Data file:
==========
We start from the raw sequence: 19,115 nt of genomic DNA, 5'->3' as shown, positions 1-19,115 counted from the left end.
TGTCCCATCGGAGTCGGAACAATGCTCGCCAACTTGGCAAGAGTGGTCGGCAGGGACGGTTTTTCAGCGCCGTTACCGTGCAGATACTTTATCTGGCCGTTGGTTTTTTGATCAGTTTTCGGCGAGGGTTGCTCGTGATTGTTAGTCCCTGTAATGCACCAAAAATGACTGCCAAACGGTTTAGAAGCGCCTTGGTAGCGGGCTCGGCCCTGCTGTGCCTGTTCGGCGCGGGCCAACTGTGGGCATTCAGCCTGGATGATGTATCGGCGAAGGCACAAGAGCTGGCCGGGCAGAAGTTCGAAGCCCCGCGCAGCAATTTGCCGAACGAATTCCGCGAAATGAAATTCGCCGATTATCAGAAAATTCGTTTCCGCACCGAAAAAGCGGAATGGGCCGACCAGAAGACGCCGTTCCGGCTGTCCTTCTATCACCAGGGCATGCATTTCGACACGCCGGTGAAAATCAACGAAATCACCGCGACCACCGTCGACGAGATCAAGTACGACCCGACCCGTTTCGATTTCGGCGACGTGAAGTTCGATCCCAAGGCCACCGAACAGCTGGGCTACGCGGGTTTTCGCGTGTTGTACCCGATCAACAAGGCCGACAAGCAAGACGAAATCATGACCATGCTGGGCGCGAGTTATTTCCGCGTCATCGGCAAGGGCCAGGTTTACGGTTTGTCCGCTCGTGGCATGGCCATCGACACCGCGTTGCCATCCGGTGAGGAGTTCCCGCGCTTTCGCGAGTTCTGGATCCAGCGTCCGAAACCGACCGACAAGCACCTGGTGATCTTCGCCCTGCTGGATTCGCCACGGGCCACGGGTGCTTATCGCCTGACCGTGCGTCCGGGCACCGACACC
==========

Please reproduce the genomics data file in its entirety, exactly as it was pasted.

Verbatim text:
We start from the raw sequence: 19,115 nt of genomic DNA, 5'->3' as shown, positions 1-19,115 counted from the left end.
TGTCCCATCGGAGTCGGAACAATGCTCGCCAACTTGGCAAGAGTGGTCGGCAGGGACGGTTTTTCAGCGCCGTTACCGTGCAGATACTTTATCTGGCCGTTGGTTTTTTGATCAGTTTTCGGCGAGGGTTGCTCGTGATTGTTAGTCCCTGTAATGCACCAAAAATGACTGCCAAACGGTTTAGAAGCGCCTTGGTAGCGGGCTCGGCCCTGCTGTGCCTGTTCGGCGCGGGCCAACTGTGGGCATTCAGCCTGGATGATGTATCGGCGAAGGCACAAGAGCTGGCCGGGCAGAAGTTCGAAGCCCCGCGCAGCAATTTGCCGAACGAATTCCGCGAAATGAAATTCGCCGATTATCAGAAAATTCGTTTCCGCACCGAAAAAGCGGAATGGGCCGACCAGAAGACGCCGTTCCGGCTGTCCTTCTATCACCAGGGCATGCATTTCGACACGCCGGTGAAAATCAACGAAATCACCGCGACCACCGTCGACGAGATCAAGTACGACCCGACCCGTTTCGATTTCGGCGACGTGAAGTTCGATCCCAAGGCCACCGAACAGCTGGGCTACGCGGGTTTTCGCGTGTTGTACCCGATCAACAAGGCCGACAAGCAAGACGAAATCATGACCATGCTGGGCGCGAGTTATTTCCGCGTCATCGGCAAGGGCCAGGTTTACGGTTTGTCCGCTCGTGGCATGGCCATCGACACCGCGTTGCCATCCGGTGAGGAGTTCCCGCGCTTTCGCGAGTTCTGGATCCAGCGTCCGAAACCGACCGACAAGCACCTGGTGATCTTCGCCCTGCTGGATTCGCCACGGGCCACGGGTGCTTATCGCCTGACCGTGCGTCCGGGCACCGACACC